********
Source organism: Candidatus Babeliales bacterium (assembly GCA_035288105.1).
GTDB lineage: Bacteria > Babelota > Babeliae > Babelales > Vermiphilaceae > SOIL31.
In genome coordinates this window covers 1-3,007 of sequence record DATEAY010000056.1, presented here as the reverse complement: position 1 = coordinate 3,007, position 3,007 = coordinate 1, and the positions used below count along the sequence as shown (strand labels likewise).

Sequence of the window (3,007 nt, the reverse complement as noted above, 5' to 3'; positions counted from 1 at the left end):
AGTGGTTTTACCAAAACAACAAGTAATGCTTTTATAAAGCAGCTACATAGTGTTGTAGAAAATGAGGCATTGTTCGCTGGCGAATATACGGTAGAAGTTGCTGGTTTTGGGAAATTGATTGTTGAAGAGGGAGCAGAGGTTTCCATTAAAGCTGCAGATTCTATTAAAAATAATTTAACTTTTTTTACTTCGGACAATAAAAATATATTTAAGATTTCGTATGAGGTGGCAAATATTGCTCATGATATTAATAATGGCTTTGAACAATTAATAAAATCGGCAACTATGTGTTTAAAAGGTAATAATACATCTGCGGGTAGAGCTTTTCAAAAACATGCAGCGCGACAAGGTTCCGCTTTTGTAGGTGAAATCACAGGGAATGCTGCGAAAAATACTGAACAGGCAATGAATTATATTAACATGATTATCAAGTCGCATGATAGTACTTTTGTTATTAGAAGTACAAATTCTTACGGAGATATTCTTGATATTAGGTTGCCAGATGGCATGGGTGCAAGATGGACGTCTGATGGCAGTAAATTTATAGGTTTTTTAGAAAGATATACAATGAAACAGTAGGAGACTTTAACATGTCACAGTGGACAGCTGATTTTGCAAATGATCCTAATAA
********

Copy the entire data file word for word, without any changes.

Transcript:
Source organism: Candidatus Babeliales bacterium (assembly GCA_035288105.1).
GTDB lineage: Bacteria > Babelota > Babeliae > Babelales > Vermiphilaceae > SOIL31.
In genome coordinates this window covers 1-3,007 of sequence record DATEAY010000056.1, presented here as the reverse complement: position 1 = coordinate 3,007, position 3,007 = coordinate 1, and the positions used below count along the sequence as shown (strand labels likewise).

Sequence of the window (3,007 nt, the reverse complement as noted above, 5' to 3'; positions counted from 1 at the left end):
AGTGGTTTTACCAAAACAACAAGTAATGCTTTTATAAAGCAGCTACATAGTGTTGTAGAAAATGAGGCATTGTTCGCTGGCGAATATACGGTAGAAGTTGCTGGTTTTGGGAAATTGATTGTTGAAGAGGGAGCAGAGGTTTCCATTAAAGCTGCAGATTCTATTAAAAATAATTTAACTTTTTTTACTTCGGACAATAAAAATATATTTAAGATTTCGTATGAGGTGGCAAATATTGCTCATGATATTAATAATGGCTTTGAACAATTAATAAAATCGGCAACTATGTGTTTAAAAGGTAATAATACATCTGCGGGTAGAGCTTTTCAAAAACATGCAGCGCGACAAGGTTCCGCTTTTGTAGGTGAAATCACAGGGAATGCTGCGAAAAATACTGAACAGGCAATGAATTATATTAACATGATTATCAAGTCGCATGATAGTACTTTTGTTATTAGAAGTACAAATTCTTACGGAGATATTCTTGATATTAGGTTGCCAGATGGCATGGGTGCAAGATGGACGTCTGATGGCAGTAAATTTATAGGTTTTTTAGAAAGATATACAATGAAACAGTAGGAGACTTTAACATGTCACAGTGGACAGCTGATTTTGCAAATGATCCTAATAA